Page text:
Change history
15 December 2008
In the pdf version of this Letter originally published online, a production error caused the character '&' to appear in place of 'V_{0}'. This has now been corrected.
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Acknowledgements
This work has been supported by Yale University via a Quantum Information and Mesoscopic Physics Fellowship (A.A.H., J.K.), the LPS/NSAARO grant W911NF0510365, NSF grants DMR0653377, DMR0603369 and PHY0653073 and by the Academy of Finland. We thank J. Gambetta, A. Blais and A. Wallraff for helpful discussions, and L. Frunzio and B. Johnson for fabrication of the sample.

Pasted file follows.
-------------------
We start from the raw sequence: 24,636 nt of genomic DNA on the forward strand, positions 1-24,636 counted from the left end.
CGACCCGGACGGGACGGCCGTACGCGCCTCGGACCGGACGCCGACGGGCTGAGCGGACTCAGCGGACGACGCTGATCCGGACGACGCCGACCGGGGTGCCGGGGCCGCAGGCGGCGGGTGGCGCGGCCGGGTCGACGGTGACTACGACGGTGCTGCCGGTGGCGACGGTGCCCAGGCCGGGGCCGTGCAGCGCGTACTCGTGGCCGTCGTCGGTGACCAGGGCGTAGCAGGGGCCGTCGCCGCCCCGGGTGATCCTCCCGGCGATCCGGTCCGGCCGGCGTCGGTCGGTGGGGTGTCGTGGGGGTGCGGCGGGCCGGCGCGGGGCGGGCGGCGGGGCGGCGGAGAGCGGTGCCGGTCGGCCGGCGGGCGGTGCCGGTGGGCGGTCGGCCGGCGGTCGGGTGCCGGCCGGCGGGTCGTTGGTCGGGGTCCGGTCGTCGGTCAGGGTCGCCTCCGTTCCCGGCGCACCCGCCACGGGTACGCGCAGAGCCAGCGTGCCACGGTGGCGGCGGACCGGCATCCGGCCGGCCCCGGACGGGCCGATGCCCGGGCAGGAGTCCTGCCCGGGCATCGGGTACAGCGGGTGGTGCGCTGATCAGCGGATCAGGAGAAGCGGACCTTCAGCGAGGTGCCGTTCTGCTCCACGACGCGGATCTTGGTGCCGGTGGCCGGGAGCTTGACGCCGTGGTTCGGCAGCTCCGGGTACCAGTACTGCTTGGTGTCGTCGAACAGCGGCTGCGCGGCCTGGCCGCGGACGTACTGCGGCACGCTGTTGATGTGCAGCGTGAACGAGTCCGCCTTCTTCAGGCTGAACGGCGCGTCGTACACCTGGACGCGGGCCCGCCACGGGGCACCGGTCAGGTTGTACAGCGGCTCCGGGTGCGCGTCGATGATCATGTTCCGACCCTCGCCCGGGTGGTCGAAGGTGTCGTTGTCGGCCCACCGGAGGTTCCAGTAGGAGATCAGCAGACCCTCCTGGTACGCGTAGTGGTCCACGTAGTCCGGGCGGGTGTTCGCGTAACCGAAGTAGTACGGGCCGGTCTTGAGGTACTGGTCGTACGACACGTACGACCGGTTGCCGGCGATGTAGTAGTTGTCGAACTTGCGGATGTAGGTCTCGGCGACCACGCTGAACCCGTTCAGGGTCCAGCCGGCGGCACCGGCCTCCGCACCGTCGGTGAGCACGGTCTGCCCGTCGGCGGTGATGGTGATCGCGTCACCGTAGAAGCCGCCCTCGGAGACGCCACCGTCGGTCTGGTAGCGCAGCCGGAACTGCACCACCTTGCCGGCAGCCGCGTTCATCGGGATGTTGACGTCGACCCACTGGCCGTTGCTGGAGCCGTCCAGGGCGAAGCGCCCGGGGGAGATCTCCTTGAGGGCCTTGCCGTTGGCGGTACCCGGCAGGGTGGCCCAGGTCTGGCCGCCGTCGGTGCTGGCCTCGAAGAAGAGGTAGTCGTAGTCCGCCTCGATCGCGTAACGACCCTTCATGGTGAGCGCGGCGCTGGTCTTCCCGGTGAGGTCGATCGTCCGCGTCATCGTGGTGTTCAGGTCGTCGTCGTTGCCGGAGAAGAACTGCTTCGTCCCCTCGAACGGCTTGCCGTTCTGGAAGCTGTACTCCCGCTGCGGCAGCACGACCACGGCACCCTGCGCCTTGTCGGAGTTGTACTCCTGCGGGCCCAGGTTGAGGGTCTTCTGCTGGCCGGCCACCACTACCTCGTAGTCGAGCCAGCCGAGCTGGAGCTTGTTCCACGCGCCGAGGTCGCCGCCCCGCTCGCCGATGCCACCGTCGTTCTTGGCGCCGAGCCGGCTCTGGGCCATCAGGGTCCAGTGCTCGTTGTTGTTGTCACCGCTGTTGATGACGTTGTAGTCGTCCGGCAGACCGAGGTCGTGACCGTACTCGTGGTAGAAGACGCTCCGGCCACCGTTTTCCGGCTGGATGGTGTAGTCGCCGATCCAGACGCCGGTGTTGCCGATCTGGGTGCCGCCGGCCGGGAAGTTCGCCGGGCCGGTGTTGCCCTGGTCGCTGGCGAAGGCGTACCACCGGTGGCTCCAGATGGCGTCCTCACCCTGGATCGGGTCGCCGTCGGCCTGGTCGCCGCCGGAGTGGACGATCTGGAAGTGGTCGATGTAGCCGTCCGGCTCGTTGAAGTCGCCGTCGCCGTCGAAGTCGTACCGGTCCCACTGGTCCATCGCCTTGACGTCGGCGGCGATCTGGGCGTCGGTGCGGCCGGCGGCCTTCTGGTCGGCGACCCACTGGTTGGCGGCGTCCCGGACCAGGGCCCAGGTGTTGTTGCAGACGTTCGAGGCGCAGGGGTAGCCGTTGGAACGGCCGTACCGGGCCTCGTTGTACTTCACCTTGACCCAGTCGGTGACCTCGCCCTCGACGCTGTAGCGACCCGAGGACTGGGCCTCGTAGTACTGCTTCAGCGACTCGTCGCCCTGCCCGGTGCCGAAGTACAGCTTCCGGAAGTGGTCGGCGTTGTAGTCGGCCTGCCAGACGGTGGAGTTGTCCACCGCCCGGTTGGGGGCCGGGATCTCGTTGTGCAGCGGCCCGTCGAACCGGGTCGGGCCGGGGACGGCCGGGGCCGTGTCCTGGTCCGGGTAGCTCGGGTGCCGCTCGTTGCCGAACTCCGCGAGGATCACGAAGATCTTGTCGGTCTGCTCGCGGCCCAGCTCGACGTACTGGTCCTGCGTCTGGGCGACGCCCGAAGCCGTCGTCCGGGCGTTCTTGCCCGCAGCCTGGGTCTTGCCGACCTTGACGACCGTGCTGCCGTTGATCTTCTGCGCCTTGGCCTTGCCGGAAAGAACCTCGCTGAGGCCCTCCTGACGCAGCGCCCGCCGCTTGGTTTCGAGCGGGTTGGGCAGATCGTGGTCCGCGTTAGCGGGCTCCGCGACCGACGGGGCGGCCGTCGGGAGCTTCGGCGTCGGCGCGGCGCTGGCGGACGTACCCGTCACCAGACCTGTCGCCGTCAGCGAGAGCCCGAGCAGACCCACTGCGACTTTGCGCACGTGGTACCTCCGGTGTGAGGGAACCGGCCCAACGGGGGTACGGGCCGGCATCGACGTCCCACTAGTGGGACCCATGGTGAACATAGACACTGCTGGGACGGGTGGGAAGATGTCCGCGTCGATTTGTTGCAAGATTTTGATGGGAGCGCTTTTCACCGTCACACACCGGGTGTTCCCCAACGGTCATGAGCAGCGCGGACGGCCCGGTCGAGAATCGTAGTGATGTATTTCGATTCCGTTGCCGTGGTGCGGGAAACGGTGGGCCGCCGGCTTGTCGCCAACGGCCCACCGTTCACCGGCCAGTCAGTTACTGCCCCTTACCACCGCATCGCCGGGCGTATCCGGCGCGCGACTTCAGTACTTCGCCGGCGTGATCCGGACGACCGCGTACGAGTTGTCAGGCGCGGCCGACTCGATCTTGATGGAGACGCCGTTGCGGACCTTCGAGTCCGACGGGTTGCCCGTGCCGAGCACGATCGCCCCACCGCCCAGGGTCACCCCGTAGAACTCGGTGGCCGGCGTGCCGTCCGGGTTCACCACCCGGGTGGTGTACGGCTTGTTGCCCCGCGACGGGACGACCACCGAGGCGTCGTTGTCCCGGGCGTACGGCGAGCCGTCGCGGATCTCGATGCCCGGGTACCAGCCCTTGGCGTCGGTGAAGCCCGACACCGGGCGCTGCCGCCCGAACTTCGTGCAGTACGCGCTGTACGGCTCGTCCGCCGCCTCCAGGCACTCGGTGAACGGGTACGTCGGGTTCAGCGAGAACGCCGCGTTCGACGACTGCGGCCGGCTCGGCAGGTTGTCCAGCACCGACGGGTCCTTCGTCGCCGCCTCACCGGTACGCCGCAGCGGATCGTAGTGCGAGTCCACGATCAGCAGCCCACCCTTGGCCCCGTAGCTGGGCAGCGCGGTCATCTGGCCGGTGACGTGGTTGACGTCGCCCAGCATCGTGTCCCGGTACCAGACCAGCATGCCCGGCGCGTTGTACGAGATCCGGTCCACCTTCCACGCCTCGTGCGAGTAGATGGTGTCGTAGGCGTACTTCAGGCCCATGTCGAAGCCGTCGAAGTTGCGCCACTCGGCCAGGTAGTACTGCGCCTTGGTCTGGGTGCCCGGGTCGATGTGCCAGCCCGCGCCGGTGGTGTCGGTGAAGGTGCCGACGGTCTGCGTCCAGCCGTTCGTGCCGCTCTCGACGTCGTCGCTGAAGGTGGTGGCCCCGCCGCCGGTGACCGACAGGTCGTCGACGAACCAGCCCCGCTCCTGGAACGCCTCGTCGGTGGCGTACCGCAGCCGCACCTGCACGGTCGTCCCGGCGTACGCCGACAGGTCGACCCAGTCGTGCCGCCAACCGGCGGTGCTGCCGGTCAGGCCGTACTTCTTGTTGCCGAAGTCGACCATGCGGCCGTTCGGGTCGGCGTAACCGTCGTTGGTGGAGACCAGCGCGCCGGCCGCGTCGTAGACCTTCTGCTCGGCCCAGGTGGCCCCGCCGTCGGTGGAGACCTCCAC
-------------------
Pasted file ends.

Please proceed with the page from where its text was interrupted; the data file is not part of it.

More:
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J.M.C. led the experimental effort. L.S.B. and J.K. carried out the calculations and did most of the writing. A.A.H. gave technical support and conceptual advice. E.T. contributed to the early theory. M.H.D., S.M.G. and R.J.S. provided support and supervised the project.
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Bishop, L., Chow, J., Koch, J. et al. Nonlinear response of the vacuum Rabi resonance. Nature Phys 5, 105–109 (2009). https://doi.org/10.1038/nphys1154
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DOI: https://doi.org/10.1038/nphys1154